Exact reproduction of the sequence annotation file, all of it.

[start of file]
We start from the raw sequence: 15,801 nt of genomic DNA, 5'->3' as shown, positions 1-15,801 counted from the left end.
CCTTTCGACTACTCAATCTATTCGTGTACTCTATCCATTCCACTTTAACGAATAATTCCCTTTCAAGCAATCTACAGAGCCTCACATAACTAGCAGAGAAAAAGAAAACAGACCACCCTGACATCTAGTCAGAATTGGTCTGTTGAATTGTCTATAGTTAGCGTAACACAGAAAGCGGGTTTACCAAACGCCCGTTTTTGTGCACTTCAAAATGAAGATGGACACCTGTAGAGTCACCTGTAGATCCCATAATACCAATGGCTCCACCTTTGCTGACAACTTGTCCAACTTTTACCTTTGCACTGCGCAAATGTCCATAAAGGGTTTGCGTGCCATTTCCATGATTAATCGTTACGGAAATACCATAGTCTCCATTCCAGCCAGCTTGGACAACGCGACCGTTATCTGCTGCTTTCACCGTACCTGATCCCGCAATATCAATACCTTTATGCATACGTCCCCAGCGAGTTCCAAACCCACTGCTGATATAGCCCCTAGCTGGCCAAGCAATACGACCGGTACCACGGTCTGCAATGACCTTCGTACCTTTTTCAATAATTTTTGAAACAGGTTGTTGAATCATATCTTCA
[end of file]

We start from the raw sequence: 15,801 nt of genomic DNA, 5'->3' as shown, positions 1-15,801 counted from the left end.
CCTTTCGACTACTCAATCTATTCGTGTACTCTATCCATTCCACTTTAACGAATAATTCCCTTTCAAGCAATCTACAGAGCCTCACATAACTAGCAGAGAAAAAGAAAACAGACCACCCTGACATCTAGTCAGAATTGGTCTGTTGAATTGTCTATAGTTAGCGTAACACAGAAAGCGGGTTTACCAAACGCCCGTTTTTGTGCACTTCAAAATGAAGATGGACACCTGTAGAGTCACCTGTAGATCCCATAATACCAATGGCTCCACCTTTGCTGACAACTTGTCCAACTTTTACCTTTGCACTGCGCAAATGTCCATAAAGGGTTTGCGTGCCATTTCCATGATTAATCGTTACGGAAATACCATAGTCTCCATTCCAGCCAGCTTGGACAACGCGACCGTTATCTGCTGCTTTCACCGTACCTGATCCCGCAATATCAATACCTTTATGCATACGTCCCCAGCGAGTTCCAAACCCACTGCTGATATAGCCCCTAGCTGGCCAAGCAATACGACCGGTACCACGGTCTGCAATGACCTTCGTACCTTTTTCAATAATTTTTGAAACAGGTTGTTGAATCATATCTTCA